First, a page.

For a bunch of folks striving to stomp out malignant processes in our patients, we sure tolerate a fair amount of destructive behavior among training programs.

I’ll be the first to say I’m not the most delicate flower in the garden. Before pursuing medicine, I was a college athlete. I’m no stranger to long hours, harsh coaches, or repeated failures.

Medical students get their first bitter taste of malignant ...

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On October 12th, 2020, I underwent a LEEP procedure to remove the distal portion of my cervix. In the wake of COVID-19, with PPE and willing staff in short supply to complete Pap smears in clinic, a colleague and I were trialing self-swab HPV testing - a technique pioneered in countries like Australia that is likely to become the eventual standard of care for cervical cancer screening. Since my last ...

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“Is there anything more we could have done?” I am not the first person to ask this question, and I will not be the last. This past week I learned that an ex-boyfriend from my graduate school years, who had moved overseas in 2016 and disappeared off the grid, was recently diagnosed with lymphoma, developed severe complications, and passed away. He was in his late twenties and a month from moving back ...

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When the president of the United States contracts a dangerous disease, the story is big news. When the same disease has taken the lives of 200,000 people and the same president has been under fire for grossly mishandling the response, the tale takes on a much bigger, almost biblical significance. Americans have been on tenterhooks since the news broke that Donald Trump tested positive for COVID-19, and emotion and speculation ...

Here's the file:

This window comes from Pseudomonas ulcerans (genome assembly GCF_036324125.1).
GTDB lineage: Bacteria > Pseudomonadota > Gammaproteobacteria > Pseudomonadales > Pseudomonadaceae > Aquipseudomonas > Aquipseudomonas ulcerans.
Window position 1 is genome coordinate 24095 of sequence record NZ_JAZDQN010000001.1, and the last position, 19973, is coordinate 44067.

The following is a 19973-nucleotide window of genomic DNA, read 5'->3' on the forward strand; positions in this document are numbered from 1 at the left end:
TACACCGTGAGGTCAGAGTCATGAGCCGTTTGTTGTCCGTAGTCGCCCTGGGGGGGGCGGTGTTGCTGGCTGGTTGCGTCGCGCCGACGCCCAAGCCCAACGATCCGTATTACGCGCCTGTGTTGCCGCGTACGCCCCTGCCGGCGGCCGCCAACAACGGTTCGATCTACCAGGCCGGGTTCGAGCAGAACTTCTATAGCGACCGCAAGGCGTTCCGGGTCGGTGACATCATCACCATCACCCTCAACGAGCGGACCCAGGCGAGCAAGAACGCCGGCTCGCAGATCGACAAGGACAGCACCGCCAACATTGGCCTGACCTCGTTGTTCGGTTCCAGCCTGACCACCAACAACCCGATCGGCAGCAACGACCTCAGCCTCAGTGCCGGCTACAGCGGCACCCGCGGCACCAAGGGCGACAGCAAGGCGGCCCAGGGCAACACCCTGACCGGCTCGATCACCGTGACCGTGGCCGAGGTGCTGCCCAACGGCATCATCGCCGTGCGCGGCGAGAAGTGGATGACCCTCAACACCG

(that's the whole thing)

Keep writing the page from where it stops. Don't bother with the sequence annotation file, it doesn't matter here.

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A bird slams into the glass. A bird slams into the glass. A bird slams into the glass. Over and over again, head first, determined to defeat its own reflection. A headbutt of bravado. I watched it, time and time again. From the inside, I studied the dozens of oily streaks smeared across the window. After a few minutes, the bird would fly away – sore or distracted from its ...

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This new virus is changing everyday life-hospitals are doing their best to protect their staff and patients.  One thing I've learned is that they need to do a better job of communicating with families. My husband was 70 years old when he died of cancer and COVID-related issues.  He was diagnosed with stage 4 cancer, lung mets to the brain on December 23, 2019. Because he had only one lesion in ...

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"It's not my fault that you chose to have children." Years after leaving my job, I still hear my boss's words in my head.  He did not want to get married and or have children. He made that clear during my interview. He was also clear that he did not want anyone to perceive that I got special treatment for having a family.  When I left, I did not sue. I ...